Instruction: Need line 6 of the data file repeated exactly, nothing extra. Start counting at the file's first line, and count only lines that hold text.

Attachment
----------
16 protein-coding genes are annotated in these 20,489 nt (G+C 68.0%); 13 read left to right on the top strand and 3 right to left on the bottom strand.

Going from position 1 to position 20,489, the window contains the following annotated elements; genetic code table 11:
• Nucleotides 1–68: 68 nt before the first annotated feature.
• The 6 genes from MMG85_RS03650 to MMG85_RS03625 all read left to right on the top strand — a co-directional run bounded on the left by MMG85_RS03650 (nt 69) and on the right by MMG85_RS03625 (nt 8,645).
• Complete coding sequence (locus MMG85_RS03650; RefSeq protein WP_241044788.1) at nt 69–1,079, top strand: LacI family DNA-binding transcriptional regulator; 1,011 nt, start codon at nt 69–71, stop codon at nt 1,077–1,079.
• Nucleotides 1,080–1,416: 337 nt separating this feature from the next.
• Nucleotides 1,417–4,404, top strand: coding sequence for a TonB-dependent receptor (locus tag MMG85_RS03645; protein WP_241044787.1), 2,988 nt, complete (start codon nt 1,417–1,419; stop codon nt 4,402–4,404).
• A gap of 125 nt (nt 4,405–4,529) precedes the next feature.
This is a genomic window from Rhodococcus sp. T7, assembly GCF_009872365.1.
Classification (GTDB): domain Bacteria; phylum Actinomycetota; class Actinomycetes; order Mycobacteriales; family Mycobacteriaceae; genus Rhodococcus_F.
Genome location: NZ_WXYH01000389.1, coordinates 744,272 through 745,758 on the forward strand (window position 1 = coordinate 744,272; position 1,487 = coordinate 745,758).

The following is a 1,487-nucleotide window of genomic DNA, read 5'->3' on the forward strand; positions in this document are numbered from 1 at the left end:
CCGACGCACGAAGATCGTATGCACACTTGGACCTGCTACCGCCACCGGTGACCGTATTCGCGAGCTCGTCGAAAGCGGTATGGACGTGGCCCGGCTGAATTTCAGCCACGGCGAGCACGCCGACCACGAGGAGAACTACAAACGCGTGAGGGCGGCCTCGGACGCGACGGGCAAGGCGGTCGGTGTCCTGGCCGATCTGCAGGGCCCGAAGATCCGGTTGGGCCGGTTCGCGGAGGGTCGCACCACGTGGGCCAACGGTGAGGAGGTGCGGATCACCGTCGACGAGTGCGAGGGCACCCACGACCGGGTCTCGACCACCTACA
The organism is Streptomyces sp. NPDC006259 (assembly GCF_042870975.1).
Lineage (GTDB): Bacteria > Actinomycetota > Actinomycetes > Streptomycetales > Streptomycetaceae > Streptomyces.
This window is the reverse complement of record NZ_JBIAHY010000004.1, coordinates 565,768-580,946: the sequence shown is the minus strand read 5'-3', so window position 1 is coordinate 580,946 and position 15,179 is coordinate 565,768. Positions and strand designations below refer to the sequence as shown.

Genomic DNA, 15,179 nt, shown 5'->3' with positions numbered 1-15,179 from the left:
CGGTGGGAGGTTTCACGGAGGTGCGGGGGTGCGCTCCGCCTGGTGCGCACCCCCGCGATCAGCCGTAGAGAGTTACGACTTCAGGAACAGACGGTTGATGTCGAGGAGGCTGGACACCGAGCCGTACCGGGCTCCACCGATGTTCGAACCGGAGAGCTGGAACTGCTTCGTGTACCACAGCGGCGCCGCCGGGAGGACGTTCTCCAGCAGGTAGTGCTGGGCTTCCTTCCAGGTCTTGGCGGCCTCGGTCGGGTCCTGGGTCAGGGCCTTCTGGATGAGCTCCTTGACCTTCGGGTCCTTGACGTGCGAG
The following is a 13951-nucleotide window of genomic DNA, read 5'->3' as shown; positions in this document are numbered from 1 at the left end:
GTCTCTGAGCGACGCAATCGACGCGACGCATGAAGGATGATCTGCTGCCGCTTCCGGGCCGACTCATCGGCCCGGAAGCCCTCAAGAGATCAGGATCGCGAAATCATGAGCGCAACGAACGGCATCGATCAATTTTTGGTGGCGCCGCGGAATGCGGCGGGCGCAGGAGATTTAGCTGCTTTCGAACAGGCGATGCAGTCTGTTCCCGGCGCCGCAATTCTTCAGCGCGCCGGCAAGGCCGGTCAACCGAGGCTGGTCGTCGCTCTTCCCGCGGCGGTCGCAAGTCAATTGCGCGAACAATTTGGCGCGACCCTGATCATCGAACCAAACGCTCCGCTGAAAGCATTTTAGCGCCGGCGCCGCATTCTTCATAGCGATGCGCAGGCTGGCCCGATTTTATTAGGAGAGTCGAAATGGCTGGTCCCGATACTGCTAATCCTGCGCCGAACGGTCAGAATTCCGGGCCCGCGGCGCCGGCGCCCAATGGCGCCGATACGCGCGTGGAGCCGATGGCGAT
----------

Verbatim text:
• Nucleotides 1,080–1,416: 337 nt separating this feature from the next.